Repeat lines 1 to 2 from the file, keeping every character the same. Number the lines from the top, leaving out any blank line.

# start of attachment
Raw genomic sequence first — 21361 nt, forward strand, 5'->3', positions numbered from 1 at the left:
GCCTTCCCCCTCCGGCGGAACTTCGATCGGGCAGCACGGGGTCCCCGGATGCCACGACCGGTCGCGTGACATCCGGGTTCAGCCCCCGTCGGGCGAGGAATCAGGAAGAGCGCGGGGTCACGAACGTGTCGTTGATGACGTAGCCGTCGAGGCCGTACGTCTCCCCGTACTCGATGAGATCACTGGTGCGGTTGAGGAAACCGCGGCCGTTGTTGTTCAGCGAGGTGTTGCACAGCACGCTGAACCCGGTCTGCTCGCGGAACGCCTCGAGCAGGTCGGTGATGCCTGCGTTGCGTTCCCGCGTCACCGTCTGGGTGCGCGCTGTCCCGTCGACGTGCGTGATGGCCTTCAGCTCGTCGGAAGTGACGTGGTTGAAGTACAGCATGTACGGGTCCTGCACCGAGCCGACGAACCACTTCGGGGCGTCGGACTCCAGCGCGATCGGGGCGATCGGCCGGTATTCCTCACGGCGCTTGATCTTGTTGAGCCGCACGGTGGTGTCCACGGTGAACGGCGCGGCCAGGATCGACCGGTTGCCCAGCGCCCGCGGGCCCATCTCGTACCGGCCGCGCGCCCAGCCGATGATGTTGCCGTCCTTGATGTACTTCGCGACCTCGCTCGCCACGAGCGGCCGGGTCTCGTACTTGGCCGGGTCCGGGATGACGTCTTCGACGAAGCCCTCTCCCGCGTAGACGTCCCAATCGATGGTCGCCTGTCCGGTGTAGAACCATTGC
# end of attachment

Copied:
Raw genomic sequence first — 21361 nt, forward strand, 5'->3', positions numbered from 1 at the left:
GCCTTCCCCCTCCGGCGGAACTTCGATCGGGCAGCACGGGGTCCCCGGATGCCACGACCGGTCGCGTGACATCCGGGTTCAGCCCCCGTCGGGCGAGGAATCAGGAAGAGCGCGGGGTCACGAACGTGTCGTTGATGACGTAGCCGTCGAGGCCGTACGTCTCCCCGTACTCGATGAGATCACTGGTGCGGTTGAGGAAACCGCGGCCGTTGTTGTTCAGCGAGGTGTTGCACAGCACGCTGAACCCGGTCTGCTCGCGGAACGCCTCGAGCAGGTCGGTGATGCCTGCGTTGCGTTCCCGCGTCACCGTCTGGGTGCGCGCTGTCCCGTCGACGTGCGTGATGGCCTTCAGCTCGTCGGAAGTGACGTGGTTGAAGTACAGCATGTACGGGTCCTGCACCGAGCCGACGAACCACTTCGGGGCGTCGGACTCCAGCGCGATCGGGGCGATCGGCCGGTATTCCTCACGGCGCTTGATCTTGTTGAGCCGCACGGTGGTGTCCACGGTGAACGGCGCGGCCAGGATCGACCGGTTGCCCAGCGCCCGCGGGCCCATCTCGTACCGGCCGCGCGCCCAGCCGATGATGTTGCCGTCCTTGATGTACTTCGCGACCTCGCTCGCCACGAGCGGCCGGGTCTCGTACTTGGCCGGGTCCGGGATGACGTCTTCGACGAAGCCCTCTCCCGCGTAGACGTCCCAATCGATGGTCGCCTGTCCGGTGTAGAACCATTGC